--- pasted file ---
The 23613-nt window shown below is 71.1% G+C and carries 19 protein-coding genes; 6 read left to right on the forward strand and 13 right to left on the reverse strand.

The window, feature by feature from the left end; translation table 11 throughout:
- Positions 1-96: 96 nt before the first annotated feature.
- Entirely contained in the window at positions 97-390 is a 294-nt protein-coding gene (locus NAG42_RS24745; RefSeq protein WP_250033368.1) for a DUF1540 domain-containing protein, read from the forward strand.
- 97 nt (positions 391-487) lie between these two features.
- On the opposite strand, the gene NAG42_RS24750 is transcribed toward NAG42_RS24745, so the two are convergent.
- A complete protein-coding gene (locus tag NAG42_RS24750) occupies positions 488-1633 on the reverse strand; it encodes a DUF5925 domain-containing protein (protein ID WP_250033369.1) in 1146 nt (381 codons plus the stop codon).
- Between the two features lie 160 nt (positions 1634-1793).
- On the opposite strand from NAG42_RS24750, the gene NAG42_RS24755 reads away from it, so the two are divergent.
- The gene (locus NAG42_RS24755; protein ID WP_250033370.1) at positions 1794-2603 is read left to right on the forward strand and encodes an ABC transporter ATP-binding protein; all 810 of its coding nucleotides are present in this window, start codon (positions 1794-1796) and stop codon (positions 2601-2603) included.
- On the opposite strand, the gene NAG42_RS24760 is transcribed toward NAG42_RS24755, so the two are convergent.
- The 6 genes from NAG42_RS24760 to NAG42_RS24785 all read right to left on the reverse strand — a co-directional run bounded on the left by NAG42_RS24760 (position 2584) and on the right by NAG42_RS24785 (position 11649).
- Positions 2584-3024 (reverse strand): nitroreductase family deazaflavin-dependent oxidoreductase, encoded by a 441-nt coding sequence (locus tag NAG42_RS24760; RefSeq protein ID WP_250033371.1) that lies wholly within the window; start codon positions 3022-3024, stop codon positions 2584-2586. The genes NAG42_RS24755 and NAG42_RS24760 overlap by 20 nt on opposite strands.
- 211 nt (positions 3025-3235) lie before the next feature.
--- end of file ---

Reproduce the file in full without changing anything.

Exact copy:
The 23613-nt window shown below is 71.1% G+C and carries 19 protein-coding genes; 6 read left to right on the forward strand and 13 right to left on the reverse strand.

The window, feature by feature from the left end; translation table 11 throughout:
- Positions 1-96: 96 nt before the first annotated feature.
- Entirely contained in the window at positions 97-390 is a 294-nt protein-coding gene (locus NAG42_RS24745; RefSeq protein WP_250033368.1) for a DUF1540 domain-containing protein, read from the forward strand.
- 97 nt (positions 391-487) lie between these two features.
- On the opposite strand, the gene NAG42_RS24750 is transcribed toward NAG42_RS24745, so the two are convergent.
- A complete protein-coding gene (locus tag NAG42_RS24750) occupies positions 488-1633 on the reverse strand; it encodes a DUF5925 domain-containing protein (protein ID WP_250033369.1) in 1146 nt (381 codons plus the stop codon).
- Between the two features lie 160 nt (positions 1634-1793).
- On the opposite strand from NAG42_RS24750, the gene NAG42_RS24755 reads away from it, so the two are divergent.
- The gene (locus NAG42_RS24755; protein ID WP_250033370.1) at positions 1794-2603 is read left to right on the forward strand and encodes an ABC transporter ATP-binding protein; all 810 of its coding nucleotides are present in this window, start codon (positions 1794-1796) and stop codon (positions 2601-2603) included.
- On the opposite strand, the gene NAG42_RS24760 is transcribed toward NAG42_RS24755, so the two are convergent.
- The 6 genes from NAG42_RS24760 to NAG42_RS24785 all read right to left on the reverse strand — a co-directional run bounded on the left by NAG42_RS24760 (position 2584) and on the right by NAG42_RS24785 (position 11649).
- Positions 2584-3024 (reverse strand): nitroreductase family deazaflavin-dependent oxidoreductase, encoded by a 441-nt coding sequence (locus tag NAG42_RS24760; RefSeq protein ID WP_250033371.1) that lies wholly within the window; start codon positions 3022-3024, stop codon positions 2584-2586. The genes NAG42_RS24755 and NAG42_RS24760 overlap by 20 nt on opposite strands.
- 211 nt (positions 3025-3235) lie before the next feature.